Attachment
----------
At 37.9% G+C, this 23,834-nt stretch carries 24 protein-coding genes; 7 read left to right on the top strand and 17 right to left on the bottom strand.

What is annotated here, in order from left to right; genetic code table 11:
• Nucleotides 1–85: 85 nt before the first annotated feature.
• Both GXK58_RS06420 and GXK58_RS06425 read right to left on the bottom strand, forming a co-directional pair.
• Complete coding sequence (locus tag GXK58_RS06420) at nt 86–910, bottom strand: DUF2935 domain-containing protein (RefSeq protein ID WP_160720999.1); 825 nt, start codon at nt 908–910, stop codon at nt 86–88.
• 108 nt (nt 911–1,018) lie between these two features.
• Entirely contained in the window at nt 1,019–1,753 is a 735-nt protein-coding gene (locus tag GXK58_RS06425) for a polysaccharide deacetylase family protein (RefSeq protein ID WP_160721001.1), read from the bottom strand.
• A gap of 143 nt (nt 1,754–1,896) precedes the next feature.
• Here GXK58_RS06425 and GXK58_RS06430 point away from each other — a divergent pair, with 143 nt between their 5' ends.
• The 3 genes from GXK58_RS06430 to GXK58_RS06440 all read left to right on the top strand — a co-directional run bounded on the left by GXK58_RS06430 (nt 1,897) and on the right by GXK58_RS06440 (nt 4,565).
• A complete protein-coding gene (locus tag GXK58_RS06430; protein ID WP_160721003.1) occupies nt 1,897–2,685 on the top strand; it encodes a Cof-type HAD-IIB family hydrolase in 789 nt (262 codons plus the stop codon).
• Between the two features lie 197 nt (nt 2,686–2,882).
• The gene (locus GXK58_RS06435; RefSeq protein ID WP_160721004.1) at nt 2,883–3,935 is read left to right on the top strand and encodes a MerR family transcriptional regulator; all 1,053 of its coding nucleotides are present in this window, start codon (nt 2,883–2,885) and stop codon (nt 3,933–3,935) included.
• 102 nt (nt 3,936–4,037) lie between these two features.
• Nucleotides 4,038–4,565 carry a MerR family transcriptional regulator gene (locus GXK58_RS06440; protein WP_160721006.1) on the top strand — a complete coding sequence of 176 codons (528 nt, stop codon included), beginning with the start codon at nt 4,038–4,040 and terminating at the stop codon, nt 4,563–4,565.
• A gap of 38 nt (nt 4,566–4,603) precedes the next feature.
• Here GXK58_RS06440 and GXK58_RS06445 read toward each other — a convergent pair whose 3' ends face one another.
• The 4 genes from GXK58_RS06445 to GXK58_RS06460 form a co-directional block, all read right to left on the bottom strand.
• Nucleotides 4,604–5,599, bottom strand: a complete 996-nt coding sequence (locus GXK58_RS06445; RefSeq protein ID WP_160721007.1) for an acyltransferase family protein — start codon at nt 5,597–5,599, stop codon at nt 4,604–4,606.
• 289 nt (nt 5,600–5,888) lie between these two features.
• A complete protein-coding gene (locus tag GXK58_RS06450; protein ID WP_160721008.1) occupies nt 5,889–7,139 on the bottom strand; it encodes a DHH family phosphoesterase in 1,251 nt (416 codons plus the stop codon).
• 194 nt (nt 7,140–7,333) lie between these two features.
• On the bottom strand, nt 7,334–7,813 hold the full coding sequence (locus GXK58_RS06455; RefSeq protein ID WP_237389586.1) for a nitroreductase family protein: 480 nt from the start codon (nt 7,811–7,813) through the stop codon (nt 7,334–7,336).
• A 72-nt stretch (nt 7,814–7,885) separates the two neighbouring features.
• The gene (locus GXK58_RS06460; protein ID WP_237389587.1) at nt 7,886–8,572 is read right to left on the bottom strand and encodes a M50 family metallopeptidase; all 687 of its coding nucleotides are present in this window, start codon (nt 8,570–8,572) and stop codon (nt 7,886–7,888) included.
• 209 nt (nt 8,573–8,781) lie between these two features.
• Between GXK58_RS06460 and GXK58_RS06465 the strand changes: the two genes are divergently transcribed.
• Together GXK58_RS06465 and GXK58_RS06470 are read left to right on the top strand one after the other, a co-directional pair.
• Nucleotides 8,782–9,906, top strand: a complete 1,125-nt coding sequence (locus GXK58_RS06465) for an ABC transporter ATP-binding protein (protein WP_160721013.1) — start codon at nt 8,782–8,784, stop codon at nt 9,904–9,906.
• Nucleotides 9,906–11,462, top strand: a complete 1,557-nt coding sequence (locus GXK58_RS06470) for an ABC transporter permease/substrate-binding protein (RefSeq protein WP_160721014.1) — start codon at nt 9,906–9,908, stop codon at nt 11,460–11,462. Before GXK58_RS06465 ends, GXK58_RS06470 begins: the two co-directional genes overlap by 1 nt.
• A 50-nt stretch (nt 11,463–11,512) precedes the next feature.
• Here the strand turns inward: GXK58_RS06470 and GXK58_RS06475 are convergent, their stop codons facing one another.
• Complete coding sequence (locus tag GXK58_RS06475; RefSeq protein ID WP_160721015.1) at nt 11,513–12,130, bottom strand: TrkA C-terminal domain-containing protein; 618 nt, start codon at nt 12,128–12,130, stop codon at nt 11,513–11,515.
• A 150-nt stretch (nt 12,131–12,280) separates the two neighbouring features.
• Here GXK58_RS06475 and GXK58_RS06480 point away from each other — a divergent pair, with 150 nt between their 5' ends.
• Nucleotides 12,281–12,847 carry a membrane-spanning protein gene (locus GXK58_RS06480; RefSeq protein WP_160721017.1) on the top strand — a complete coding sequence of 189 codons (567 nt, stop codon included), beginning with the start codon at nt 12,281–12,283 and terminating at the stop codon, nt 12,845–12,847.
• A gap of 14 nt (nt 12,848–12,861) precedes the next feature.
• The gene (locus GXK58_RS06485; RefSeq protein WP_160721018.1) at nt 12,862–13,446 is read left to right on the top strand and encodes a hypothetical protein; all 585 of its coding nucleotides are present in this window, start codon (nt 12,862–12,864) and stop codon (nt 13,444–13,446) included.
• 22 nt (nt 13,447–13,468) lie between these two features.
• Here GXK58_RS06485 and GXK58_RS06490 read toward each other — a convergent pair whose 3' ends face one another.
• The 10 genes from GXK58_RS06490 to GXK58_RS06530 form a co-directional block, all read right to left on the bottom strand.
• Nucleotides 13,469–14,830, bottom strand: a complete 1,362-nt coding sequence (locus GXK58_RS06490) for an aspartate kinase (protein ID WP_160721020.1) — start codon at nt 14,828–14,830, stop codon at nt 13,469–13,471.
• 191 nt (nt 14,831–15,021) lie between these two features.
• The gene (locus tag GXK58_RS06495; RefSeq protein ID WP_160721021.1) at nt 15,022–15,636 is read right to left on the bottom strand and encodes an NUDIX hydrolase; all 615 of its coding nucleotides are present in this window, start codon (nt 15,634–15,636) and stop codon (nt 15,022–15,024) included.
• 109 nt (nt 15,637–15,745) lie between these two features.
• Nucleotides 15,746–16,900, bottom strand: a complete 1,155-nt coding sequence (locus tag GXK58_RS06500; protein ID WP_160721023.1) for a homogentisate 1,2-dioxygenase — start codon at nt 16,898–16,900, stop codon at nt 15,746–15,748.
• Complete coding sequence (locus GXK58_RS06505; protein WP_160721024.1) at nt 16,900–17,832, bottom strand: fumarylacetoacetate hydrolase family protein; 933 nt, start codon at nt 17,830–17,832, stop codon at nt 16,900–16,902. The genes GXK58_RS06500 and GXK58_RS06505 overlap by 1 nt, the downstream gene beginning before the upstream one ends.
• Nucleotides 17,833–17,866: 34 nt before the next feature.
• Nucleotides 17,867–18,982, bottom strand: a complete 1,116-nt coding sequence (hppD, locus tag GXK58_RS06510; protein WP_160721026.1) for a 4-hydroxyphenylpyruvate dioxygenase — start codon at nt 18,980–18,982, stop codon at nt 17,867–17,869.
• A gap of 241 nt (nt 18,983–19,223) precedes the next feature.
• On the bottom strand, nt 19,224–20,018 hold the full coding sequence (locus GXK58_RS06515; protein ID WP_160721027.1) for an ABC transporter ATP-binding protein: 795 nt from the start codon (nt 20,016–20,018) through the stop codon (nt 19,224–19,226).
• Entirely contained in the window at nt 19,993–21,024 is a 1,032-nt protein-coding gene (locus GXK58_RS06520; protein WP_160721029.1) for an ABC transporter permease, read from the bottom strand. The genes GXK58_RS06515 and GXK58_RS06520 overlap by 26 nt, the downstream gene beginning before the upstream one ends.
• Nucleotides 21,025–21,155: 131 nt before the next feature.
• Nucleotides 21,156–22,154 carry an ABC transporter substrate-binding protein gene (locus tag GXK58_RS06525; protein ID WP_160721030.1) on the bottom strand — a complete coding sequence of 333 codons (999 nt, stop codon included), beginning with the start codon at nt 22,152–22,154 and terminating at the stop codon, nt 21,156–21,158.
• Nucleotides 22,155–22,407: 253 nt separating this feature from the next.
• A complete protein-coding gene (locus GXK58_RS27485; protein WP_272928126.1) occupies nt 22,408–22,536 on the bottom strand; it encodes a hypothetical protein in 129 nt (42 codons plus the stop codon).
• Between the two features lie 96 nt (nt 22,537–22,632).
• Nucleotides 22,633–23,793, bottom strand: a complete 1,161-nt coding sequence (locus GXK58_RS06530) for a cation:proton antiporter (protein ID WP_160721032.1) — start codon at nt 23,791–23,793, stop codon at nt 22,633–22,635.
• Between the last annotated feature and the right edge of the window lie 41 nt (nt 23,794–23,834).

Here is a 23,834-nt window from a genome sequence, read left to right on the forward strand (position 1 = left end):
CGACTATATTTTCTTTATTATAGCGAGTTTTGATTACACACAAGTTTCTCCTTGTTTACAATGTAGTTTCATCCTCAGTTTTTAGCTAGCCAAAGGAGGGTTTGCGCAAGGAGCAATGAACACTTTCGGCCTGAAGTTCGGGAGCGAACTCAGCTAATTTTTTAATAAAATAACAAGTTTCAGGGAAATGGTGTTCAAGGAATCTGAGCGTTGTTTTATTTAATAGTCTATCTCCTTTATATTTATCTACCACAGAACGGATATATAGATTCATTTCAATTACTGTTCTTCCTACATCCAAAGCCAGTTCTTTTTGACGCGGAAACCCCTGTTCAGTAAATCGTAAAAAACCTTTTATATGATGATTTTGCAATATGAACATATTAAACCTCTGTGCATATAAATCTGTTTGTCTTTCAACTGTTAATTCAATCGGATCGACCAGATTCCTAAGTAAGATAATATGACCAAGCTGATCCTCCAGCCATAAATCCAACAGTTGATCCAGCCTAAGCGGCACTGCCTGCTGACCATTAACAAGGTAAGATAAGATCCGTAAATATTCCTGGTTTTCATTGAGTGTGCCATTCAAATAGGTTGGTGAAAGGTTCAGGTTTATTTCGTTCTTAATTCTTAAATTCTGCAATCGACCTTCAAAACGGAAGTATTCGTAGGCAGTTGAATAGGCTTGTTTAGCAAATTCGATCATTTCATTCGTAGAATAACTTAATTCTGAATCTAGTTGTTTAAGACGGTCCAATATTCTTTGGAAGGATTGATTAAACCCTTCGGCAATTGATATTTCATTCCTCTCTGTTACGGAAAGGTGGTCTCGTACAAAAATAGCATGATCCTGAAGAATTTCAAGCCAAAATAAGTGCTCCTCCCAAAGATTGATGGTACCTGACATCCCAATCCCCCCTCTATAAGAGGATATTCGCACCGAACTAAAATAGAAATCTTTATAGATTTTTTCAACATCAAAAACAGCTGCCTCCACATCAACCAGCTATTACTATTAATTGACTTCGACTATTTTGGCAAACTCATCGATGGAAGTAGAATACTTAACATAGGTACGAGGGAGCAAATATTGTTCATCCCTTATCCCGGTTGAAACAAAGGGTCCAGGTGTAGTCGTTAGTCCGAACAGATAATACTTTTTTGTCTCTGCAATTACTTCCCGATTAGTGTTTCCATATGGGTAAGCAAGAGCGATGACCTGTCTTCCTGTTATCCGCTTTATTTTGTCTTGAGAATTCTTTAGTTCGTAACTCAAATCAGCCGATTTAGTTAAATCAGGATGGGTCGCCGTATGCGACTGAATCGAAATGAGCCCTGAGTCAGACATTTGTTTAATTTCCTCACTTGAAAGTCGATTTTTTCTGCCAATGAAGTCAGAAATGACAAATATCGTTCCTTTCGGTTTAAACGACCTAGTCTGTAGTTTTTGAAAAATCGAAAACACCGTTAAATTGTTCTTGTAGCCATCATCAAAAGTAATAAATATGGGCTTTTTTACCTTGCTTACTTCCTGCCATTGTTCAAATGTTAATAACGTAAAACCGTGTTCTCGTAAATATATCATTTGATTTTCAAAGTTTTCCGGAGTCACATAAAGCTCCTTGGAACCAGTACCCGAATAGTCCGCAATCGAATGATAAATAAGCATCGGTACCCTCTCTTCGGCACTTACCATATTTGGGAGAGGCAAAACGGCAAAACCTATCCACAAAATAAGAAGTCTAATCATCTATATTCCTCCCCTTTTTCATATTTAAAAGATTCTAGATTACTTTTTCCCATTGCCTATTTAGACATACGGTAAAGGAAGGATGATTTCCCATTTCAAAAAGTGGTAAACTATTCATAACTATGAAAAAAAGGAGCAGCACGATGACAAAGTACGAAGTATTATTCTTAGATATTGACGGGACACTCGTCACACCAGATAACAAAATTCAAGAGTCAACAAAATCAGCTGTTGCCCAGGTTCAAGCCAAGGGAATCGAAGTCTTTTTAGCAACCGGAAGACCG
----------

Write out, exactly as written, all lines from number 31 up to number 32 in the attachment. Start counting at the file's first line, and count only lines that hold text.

• A 50-nt stretch (nt 11,463–11,512) precedes the next feature.
• Here the strand turns inward: GXK58_RS06470 and GXK58_RS06475 are convergent, their stop codons facing one another.